While the San Jose Sharks have had depth scoring issues this season, the reality of the matter is they have the forward talent to get the job done. The real depth concern is on the blue line where the Sharks have struggled when any of their top-four defensemen have gone down with an injury. Now the Sharks are right up against the salary cap and so it is next to impossible for them to make a big name addition without giving away an important asset to balance the salary. However, with the season halfway over, the amount of space essentially doubles in that the team will be paying less than half of an incoming player’s salary. Given a tweak here or there, the Sharks certainly are capable of finding a way to add a depth defenseman to their third pair if they see fit.
When it comes to the Sharks’ third defense pair, Brenden Dillon has been having a solid season. His defense partners for the most part though have been a revolving door, that is until recently. The past few weeks, rookie Dylan Demelo has looked better and better, playing in every single game. Tuesday’s game against Winnipeg was his best of the season.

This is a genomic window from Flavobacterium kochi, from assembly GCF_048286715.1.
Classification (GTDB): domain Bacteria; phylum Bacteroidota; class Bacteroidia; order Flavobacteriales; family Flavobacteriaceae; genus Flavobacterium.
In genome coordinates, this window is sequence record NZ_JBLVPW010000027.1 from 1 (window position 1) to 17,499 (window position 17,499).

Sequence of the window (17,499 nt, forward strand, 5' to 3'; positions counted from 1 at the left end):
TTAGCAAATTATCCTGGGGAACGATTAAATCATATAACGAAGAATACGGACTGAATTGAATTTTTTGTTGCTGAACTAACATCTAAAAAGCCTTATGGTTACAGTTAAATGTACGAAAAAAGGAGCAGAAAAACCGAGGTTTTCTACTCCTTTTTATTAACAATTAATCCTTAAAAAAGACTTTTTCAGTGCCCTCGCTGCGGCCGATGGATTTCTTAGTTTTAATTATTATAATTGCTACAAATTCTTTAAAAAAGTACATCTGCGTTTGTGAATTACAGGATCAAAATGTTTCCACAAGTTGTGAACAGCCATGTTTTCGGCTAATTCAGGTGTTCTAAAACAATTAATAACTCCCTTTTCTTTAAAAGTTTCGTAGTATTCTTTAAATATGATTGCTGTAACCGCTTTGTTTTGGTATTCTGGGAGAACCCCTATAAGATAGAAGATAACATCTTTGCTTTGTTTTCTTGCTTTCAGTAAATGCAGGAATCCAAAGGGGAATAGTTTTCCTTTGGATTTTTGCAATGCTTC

Easily Dylan demelos best nhl game, extremely poised out there tonight, reversing at the right times, breaking up plays, good outlet passes
— Andrew Bensch (@BenchWarmerView) January 13, 2016
Despite Demelo’s improved play recently, the Sharks would be wise to add some more experience to the blue line because behind the current top-six, there isn’t much depth. Matt Tennyson hasn’t played in weeks, having lost the spot to Demelo and Mirco Mueller has taken a step back in his development this season. Furthermore, Dillon has struggled when asked to move up into a top-four role. Ideally the Sharks would be able to acquire a veteran third-pair right-handed shot that can move up and play top-four minutes in a pinch.
Looking at the pending free agent defensemen this season, there are a few players that make sense for the Sharks. One of them is somebody that Sharks fans are quite familiar with.
Dan Boyle (New York Rangers)
A far cry from his prime years with the Tampa Bay Lightning and the Sharks, the 39-year-old Boyle is still an effective puck mover on the third pair. He would not only be a great fit to play alongside Dillon on the third pair, but he would also be a big boost to the Sharks’ second power-play unit that hasn’t done much this season.